What is the explanation of that? It seems somewhat anomalous and incongruous. It was a special concession intended to provide for extra depreciation on buildings which were subject to extra vibration on account of the plant and machinery. Therefore, the effect is that you include in your valuation under Schedule A not only the value of the buildings and structural plant but also the fixed processes plant. You increase, of course, the valuation but you also increase the statutory repairs allowances. But when you come to make deductions for Schedule D it is the gross valuation which you deduct, and that gross valuation has been increased by the inclusion of the process machinery. Therefore this double allowance extends from the buildings to the machinery itself. Of course hon. Members' are aware that there is a special allowance for the wear and tear of machinery, so that if the matter had been allowed to stay as it was after the decision in the case of Crawford v. Hudson the owners of factories and mills with process machinery would get two allowances for repairs, the statutory allowances and the extra allowances which are given under Schedule D, and that would have meant a considerable loss to the Revenue which was entirely unjustified on the merits of the case. That is the reason why, the case having been decided on questions of law, we have introduced this Clause in the Bill.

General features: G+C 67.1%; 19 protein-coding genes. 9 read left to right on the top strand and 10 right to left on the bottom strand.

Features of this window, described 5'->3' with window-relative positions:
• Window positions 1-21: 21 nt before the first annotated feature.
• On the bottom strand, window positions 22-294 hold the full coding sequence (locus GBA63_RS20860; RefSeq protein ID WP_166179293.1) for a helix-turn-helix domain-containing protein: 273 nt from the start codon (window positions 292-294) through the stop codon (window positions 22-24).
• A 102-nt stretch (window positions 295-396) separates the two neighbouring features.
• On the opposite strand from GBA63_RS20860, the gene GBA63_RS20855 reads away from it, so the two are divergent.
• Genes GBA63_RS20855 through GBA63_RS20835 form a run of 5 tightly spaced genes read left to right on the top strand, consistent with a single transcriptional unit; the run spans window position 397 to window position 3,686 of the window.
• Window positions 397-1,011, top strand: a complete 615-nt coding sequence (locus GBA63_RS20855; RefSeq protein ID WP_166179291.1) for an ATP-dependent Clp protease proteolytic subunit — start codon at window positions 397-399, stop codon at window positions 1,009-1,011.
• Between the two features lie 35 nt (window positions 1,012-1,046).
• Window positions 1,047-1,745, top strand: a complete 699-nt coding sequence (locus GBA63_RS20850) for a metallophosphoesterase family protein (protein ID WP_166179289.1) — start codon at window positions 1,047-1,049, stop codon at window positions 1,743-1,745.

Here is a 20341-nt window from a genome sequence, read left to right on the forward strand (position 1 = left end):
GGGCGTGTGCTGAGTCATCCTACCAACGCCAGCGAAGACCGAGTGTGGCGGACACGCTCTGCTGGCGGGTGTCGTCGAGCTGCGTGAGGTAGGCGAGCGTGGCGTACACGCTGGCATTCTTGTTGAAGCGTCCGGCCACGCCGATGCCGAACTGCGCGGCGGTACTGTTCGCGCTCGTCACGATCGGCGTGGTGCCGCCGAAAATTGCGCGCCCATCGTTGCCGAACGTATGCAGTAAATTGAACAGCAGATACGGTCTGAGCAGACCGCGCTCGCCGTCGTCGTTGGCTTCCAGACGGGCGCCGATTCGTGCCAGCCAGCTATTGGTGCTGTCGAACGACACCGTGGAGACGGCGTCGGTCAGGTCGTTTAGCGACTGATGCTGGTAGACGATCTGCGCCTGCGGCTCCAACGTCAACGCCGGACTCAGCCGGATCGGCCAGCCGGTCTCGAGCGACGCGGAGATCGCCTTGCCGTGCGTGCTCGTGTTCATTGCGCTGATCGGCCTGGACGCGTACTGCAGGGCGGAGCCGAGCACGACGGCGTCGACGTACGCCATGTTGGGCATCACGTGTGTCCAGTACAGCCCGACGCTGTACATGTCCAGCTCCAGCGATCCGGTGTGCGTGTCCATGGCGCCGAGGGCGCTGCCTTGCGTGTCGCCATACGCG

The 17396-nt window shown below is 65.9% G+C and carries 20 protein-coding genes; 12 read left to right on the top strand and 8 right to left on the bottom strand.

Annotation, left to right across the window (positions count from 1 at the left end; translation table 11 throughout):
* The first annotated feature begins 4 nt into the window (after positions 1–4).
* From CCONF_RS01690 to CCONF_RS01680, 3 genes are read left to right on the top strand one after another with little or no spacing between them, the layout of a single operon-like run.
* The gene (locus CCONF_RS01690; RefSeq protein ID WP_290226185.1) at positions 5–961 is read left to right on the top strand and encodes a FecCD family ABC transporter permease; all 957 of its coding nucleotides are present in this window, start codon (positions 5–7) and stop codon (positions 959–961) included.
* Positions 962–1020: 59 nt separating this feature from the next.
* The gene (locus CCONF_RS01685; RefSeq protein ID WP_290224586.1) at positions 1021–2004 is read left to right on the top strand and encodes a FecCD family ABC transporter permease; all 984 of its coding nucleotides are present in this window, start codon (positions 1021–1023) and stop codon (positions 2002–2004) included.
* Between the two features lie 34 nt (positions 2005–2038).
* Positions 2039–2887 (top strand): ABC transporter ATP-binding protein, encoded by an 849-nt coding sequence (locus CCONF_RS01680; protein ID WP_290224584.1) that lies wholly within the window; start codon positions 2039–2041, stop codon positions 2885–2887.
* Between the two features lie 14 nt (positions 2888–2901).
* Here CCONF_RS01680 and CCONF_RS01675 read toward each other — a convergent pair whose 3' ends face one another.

Clause 21 ordered to stand part of the Bill.